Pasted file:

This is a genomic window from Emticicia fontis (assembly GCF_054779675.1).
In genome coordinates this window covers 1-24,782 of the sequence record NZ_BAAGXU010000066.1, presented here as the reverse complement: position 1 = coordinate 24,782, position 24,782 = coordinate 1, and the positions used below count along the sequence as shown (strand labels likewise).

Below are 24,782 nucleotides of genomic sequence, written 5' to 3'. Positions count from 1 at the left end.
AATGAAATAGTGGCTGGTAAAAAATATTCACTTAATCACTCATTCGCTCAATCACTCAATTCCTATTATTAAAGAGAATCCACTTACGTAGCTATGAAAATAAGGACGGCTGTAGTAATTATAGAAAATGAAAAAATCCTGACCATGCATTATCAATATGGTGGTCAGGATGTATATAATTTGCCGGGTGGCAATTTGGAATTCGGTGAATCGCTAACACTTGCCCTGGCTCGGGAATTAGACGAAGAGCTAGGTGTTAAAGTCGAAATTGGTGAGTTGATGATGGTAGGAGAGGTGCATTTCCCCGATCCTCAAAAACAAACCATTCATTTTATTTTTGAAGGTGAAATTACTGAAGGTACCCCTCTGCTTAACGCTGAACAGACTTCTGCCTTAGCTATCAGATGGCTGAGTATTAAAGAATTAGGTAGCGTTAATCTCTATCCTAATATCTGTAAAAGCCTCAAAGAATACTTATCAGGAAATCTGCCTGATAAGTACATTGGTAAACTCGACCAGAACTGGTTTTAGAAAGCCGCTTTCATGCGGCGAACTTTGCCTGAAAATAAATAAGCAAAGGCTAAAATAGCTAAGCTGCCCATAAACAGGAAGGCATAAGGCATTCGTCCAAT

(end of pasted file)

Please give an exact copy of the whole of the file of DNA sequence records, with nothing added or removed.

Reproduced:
This is a genomic window from Emticicia fontis (assembly GCF_054779675.1).
In genome coordinates this window covers 1-24,782 of the sequence record NZ_BAAGXU010000066.1, presented here as the reverse complement: position 1 = coordinate 24,782, position 24,782 = coordinate 1, and the positions used below count along the sequence as shown (strand labels likewise).

Below are 24,782 nucleotides of genomic sequence, written 5' to 3'. Positions count from 1 at the left end.
AATGAAATAGTGGCTGGTAAAAAATATTCACTTAATCACTCATTCGCTCAATCACTCAATTCCTATTATTAAAGAGAATCCACTTACGTAGCTATGAAAATAAGGACGGCTGTAGTAATTATAGAAAATGAAAAAATCCTGACCATGCATTATCAATATGGTGGTCAGGATGTATATAATTTGCCGGGTGGCAATTTGGAATTCGGTGAATCGCTAACACTTGCCCTGGCTCGGGAATTAGACGAAGAGCTAGGTGTTAAAGTCGAAATTGGTGAGTTGATGATGGTAGGAGAGGTGCATTTCCCCGATCCTCAAAAACAAACCATTCATTTTATTTTTGAAGGTGAAATTACTGAAGGTACCCCTCTGCTTAACGCTGAACAGACTTCTGCCTTAGCTATCAGATGGCTGAGTATTAAAGAATTAGGTAGCGTTAATCTCTATCCTAATATCTGTAAAAGCCTCAAAGAATACTTATCAGGAAATCTGCCTGATAAGTACATTGGTAAACTCGACCAGAACTGGTTTTAGAAAGCCGCTTTCATGCGGCGAACTTTGCCTGAAAATAAATAAGCAAAGGCTAAAATAGCTAAGCTGCCCATAAACAGGAAGGCATAAGGCATTCGTCCAAT